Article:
Amid enthusiastic applause, cheers, whistles and a standing ovation, South Africa's former president Nelson Mandela paid tribute December 5 to the nation's religious institutions.
Without them, he said, he would not be where he was today.
Nelson Mandela is the star speaker at the eight-day Parliament of the World's Religions (PWR), which ends in Cape Town on 8 December. Yesterday he addressed a plenary session of about 6500 spiritual leaders, their followers and delegates from 90 countries and a broad spectrum of religious traditions.
Mandela, in demand the world over for his charisma and for his work as a peacemaker and campaigner for justice, endeared himself to the PWR participants still further when he informed them he had originally been scheduled to be in the United States December 1 for an engagement that had been arranged long ago.
"But when I was told about this occasion, I changed my whole itinerary so that I could be here," he said. "This gathering at the close of our century serves to counter despairing cynicism and calls us to the recognition and reaffirmation of that which is great, generous and caring in the human spirit."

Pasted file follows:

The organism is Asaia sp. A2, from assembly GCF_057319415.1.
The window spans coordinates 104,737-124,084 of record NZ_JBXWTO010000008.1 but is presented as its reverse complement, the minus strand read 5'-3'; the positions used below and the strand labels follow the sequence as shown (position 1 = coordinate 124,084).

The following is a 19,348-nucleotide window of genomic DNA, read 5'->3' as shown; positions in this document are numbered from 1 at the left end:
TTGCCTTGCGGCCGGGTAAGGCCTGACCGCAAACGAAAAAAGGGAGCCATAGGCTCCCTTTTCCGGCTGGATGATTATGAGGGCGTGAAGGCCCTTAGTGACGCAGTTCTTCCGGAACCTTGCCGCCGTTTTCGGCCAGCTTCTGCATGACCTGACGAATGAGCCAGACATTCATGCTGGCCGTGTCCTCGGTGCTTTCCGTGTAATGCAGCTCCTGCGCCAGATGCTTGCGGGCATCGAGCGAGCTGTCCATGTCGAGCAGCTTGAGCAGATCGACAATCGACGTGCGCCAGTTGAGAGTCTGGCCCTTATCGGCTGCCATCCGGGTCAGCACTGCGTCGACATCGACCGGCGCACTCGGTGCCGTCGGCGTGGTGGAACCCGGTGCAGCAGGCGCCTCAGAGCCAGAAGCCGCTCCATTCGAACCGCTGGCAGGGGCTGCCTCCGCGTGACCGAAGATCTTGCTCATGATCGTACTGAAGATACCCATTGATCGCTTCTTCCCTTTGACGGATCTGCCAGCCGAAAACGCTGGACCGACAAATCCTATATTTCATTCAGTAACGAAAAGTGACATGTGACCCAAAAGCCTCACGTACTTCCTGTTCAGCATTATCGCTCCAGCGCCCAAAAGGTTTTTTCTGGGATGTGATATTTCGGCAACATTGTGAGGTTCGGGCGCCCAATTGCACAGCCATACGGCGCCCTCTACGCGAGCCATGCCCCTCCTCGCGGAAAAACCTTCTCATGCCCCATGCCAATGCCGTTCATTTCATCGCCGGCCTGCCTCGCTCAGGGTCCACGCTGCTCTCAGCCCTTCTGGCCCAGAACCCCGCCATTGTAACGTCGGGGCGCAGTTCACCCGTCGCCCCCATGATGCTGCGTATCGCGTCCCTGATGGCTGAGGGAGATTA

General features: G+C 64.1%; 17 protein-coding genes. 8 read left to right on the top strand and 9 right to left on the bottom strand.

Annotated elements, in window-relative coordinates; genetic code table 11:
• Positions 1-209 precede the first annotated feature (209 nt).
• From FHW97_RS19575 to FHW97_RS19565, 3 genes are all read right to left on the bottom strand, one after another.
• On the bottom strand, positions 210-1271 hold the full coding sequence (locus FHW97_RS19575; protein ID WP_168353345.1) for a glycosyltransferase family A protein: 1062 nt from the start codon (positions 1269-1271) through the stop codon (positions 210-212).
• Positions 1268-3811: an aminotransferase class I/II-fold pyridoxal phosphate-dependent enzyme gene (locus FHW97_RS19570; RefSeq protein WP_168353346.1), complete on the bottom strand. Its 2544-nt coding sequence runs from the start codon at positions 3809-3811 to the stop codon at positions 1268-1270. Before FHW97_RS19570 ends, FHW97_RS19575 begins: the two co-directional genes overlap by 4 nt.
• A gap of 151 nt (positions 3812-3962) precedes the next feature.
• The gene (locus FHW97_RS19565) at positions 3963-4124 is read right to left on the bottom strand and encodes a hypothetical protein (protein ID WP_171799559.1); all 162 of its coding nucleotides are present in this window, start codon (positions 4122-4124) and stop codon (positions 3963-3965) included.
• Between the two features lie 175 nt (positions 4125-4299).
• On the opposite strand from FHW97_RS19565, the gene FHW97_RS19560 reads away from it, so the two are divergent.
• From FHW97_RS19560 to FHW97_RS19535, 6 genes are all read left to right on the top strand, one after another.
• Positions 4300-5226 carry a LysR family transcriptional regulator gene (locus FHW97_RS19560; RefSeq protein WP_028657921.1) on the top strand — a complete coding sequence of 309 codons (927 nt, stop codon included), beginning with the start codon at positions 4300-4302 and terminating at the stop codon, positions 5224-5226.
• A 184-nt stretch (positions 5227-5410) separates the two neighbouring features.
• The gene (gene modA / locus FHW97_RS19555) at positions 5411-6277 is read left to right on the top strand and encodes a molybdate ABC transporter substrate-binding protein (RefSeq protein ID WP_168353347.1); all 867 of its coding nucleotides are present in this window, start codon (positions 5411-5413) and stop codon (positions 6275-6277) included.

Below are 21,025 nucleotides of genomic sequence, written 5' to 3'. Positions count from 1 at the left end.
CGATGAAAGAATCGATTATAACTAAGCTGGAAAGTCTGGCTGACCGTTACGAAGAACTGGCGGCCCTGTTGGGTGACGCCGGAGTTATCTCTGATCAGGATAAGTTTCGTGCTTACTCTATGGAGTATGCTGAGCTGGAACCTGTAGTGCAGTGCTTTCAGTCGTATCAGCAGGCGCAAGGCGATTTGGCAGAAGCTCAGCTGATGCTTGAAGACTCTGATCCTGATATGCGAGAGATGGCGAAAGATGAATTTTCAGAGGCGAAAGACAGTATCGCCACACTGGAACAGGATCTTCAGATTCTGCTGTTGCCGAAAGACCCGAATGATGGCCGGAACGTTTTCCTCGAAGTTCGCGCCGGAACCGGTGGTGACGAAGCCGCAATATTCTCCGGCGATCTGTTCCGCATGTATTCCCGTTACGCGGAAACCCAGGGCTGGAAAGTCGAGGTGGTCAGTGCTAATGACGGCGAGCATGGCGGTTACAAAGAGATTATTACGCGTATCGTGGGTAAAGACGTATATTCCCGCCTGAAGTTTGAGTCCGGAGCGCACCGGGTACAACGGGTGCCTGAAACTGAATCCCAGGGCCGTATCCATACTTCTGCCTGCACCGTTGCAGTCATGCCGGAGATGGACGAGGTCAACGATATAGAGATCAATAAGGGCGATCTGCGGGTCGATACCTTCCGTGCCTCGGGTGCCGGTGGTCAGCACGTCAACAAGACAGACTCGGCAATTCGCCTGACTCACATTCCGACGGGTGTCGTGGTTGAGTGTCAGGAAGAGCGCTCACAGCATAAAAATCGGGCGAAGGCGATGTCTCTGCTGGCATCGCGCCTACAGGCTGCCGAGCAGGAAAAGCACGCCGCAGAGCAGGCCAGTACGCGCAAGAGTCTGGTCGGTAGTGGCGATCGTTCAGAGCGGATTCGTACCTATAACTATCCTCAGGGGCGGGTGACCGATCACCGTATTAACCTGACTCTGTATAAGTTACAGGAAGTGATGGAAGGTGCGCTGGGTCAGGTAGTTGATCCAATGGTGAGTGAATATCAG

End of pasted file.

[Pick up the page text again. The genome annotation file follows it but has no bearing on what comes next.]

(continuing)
The 81-year-old former head of the liberation struggle against apartheid said his generation was the product of religious education. "We grew up at a time when the government of this country owed its duty only to whites, a minority of less than 15 percent. It took no interest whatsoever in our education." It was religious institutions?Christian, Muslim, Hindu and Jewish?which bought land, built and equipped schools, employed teachers and paid them.
"Without the church religious institutions, I would never have been here today," Mandela said. "But to appreciate the importance of religion, you have ...1